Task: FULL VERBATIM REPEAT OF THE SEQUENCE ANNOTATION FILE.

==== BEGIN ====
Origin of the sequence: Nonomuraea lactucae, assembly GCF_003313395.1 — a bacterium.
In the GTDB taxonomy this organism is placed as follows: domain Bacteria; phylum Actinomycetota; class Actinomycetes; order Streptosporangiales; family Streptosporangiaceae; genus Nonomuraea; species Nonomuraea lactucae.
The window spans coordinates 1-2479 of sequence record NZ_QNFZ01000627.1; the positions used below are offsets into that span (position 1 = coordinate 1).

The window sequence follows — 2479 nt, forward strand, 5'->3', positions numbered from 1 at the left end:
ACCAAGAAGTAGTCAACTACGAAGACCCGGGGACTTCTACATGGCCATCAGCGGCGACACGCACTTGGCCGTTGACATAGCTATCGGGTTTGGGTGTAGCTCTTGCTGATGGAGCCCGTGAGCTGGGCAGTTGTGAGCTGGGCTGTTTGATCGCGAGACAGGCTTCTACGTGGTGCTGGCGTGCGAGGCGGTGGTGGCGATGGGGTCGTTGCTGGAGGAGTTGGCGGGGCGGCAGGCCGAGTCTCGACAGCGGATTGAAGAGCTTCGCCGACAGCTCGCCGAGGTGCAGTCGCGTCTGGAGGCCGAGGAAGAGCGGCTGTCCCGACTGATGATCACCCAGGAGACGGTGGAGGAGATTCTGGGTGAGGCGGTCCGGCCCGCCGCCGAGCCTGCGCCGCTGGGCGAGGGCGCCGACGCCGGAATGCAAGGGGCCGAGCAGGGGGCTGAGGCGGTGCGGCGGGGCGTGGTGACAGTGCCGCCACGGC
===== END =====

Origin of the sequence: Nonomuraea lactucae, assembly GCF_003313395.1 — a bacterium.
In the GTDB taxonomy this organism is placed as follows: domain Bacteria; phylum Actinomycetota; class Actinomycetes; order Streptosporangiales; family Streptosporangiaceae; genus Nonomuraea; species Nonomuraea lactucae.
The window spans coordinates 1-2479 of sequence record NZ_QNFZ01000627.1; the positions used below are offsets into that span (position 1 = coordinate 1).

The window sequence follows — 2479 nt, forward strand, 5'->3', positions numbered from 1 at the left end:
ACCAAGAAGTAGTCAACTACGAAGACCCGGGGACTTCTACATGGCCATCAGCGGCGACACGCACTTGGCCGTTGACATAGCTATCGGGTTTGGGTGTAGCTCTTGCTGATGGAGCCCGTGAGCTGGGCAGTTGTGAGCTGGGCTGTTTGATCGCGAGACAGGCTTCTACGTGGTGCTGGCGTGCGAGGCGGTGGTGGCGATGGGGTCGTTGCTGGAGGAGTTGGCGGGGCGGCAGGCCGAGTCTCGACAGCGGATTGAAGAGCTTCGCCGACAGCTCGCCGAGGTGCAGTCGCGTCTGGAGGCCGAGGAAGAGCGGCTGTCCCGACTGATGATCACCCAGGAGACGGTGGAGGAGATTCTGGGTGAGGCGGTCCGGCCCGCCGCCGAGCCTGCGCCGCTGGGCGAGGGCGCCGACGCCGGAATGCAAGGGGCCGAGCAGGGGGCTGAGGCGGTGCGGCGGGGCGTGGTGACAGTGCCGCCACGGC